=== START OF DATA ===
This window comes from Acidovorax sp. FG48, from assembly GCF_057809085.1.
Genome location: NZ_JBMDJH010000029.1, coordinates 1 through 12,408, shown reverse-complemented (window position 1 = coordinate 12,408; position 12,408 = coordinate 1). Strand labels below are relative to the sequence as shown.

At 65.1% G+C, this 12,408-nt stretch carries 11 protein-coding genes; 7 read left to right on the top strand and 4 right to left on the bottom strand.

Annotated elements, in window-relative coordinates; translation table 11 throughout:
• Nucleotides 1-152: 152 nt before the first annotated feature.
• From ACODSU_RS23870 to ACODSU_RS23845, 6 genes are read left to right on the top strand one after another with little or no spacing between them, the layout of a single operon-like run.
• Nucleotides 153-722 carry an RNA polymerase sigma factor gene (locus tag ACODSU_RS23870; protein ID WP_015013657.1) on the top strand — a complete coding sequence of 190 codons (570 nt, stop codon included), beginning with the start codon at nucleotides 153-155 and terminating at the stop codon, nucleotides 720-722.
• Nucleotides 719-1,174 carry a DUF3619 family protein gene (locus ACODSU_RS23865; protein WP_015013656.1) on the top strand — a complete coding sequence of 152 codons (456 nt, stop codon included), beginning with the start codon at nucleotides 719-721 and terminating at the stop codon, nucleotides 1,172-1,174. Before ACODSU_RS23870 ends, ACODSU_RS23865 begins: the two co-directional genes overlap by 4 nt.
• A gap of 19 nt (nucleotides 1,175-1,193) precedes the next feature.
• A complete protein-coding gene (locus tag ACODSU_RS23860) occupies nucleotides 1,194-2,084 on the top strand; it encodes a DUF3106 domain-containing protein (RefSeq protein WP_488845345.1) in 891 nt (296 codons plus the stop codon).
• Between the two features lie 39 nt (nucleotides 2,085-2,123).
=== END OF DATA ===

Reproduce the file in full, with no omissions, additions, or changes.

This window comes from Acidovorax sp. FG48, from assembly GCF_057809085.1.
Genome location: NZ_JBMDJH010000029.1, coordinates 1 through 12,408, shown reverse-complemented (window position 1 = coordinate 12,408; position 12,408 = coordinate 1). Strand labels below are relative to the sequence as shown.

At 65.1% G+C, this 12,408-nt stretch carries 11 protein-coding genes; 7 read left to right on the top strand and 4 right to left on the bottom strand.

Annotated elements, in window-relative coordinates; translation table 11 throughout:
• Nucleotides 1-152: 152 nt before the first annotated feature.
• From ACODSU_RS23870 to ACODSU_RS23845, 6 genes are read left to right on the top strand one after another with little or no spacing between them, the layout of a single operon-like run.
• Nucleotides 153-722 carry an RNA polymerase sigma factor gene (locus tag ACODSU_RS23870; protein ID WP_015013657.1) on the top strand — a complete coding sequence of 190 codons (570 nt, stop codon included), beginning with the start codon at nucleotides 153-155 and terminating at the stop codon, nucleotides 720-722.
• Nucleotides 719-1,174 carry a DUF3619 family protein gene (locus ACODSU_RS23865; protein WP_015013656.1) on the top strand — a complete coding sequence of 152 codons (456 nt, stop codon included), beginning with the start codon at nucleotides 719-721 and terminating at the stop codon, nucleotides 1,172-1,174. Before ACODSU_RS23870 ends, ACODSU_RS23865 begins: the two co-directional genes overlap by 4 nt.
• A gap of 19 nt (nucleotides 1,175-1,193) precedes the next feature.
• A complete protein-coding gene (locus tag ACODSU_RS23860) occupies nucleotides 1,194-2,084 on the top strand; it encodes a DUF3106 domain-containing protein (RefSeq protein WP_488845345.1) in 891 nt (296 codons plus the stop codon).
• Between the two features lie 39 nt (nucleotides 2,085-2,123).